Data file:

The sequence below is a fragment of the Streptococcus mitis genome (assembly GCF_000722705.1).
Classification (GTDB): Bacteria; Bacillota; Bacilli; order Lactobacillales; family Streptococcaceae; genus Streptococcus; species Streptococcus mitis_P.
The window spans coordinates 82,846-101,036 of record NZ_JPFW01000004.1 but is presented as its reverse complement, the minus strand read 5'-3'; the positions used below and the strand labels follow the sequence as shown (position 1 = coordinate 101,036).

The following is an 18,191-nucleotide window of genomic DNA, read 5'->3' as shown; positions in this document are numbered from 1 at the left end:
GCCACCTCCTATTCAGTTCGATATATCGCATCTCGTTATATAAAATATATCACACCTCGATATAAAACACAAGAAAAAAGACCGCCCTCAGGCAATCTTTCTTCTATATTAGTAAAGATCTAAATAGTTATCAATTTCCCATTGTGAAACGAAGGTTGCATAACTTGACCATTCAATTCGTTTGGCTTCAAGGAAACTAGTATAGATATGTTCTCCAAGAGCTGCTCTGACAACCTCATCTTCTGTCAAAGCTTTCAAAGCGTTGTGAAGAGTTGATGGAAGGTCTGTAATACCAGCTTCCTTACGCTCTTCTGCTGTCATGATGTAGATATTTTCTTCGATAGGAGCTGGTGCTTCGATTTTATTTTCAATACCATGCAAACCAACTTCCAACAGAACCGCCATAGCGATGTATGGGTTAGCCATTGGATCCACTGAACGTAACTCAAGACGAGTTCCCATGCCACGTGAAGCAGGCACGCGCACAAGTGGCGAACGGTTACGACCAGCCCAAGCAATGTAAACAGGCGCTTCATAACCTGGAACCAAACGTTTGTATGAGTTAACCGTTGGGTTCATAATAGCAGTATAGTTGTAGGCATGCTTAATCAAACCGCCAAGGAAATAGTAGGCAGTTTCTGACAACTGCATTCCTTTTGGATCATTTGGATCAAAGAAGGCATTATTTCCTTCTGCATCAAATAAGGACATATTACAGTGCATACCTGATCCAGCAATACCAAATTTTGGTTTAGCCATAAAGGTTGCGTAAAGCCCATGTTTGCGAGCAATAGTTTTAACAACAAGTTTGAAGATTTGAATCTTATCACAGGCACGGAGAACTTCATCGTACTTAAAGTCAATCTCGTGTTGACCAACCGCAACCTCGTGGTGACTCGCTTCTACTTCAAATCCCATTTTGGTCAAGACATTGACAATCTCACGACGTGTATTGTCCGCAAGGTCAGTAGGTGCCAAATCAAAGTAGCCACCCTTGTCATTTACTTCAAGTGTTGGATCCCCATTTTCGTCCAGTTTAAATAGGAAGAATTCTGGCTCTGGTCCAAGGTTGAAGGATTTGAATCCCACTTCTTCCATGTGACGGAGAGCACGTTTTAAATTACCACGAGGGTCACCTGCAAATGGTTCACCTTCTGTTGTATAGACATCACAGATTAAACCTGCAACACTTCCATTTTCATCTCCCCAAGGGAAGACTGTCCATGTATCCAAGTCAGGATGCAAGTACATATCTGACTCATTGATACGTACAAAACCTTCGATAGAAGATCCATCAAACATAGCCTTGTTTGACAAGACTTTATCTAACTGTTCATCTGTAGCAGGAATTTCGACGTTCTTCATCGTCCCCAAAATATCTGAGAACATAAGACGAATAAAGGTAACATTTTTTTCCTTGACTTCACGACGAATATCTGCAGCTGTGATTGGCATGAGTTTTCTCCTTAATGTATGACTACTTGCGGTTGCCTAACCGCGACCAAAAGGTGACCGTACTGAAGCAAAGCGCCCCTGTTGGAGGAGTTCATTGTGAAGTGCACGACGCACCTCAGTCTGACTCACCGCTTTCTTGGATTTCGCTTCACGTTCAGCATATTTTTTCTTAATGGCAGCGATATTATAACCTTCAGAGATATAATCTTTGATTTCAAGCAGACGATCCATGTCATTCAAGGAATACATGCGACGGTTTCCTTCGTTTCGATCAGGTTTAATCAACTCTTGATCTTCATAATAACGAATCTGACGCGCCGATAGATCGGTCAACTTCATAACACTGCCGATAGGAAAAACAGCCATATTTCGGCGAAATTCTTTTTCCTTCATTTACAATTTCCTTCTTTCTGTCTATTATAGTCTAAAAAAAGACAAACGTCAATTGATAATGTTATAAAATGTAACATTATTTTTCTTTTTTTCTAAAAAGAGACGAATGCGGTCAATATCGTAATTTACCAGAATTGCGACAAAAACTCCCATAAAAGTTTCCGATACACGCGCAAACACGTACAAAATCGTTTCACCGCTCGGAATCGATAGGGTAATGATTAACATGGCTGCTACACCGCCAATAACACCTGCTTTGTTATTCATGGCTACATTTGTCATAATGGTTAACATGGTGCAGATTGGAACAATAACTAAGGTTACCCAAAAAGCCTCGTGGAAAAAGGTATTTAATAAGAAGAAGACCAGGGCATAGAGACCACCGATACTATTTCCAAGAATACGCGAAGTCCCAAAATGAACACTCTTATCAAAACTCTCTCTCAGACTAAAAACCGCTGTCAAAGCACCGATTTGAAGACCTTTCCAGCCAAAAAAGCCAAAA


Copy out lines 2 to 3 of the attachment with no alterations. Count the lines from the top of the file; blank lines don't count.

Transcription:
Classification (GTDB): Bacteria; Bacillota; Bacilli; order Lactobacillales; family Streptococcaceae; genus Streptococcus; species Streptococcus mitis_P.
The window spans coordinates 82,846-101,036 of record NZ_JPFW01000004.1 but is presented as its reverse complement, the minus strand read 5'-3'; the positions used below and the strand labels follow the sequence as shown (position 1 = coordinate 101,036).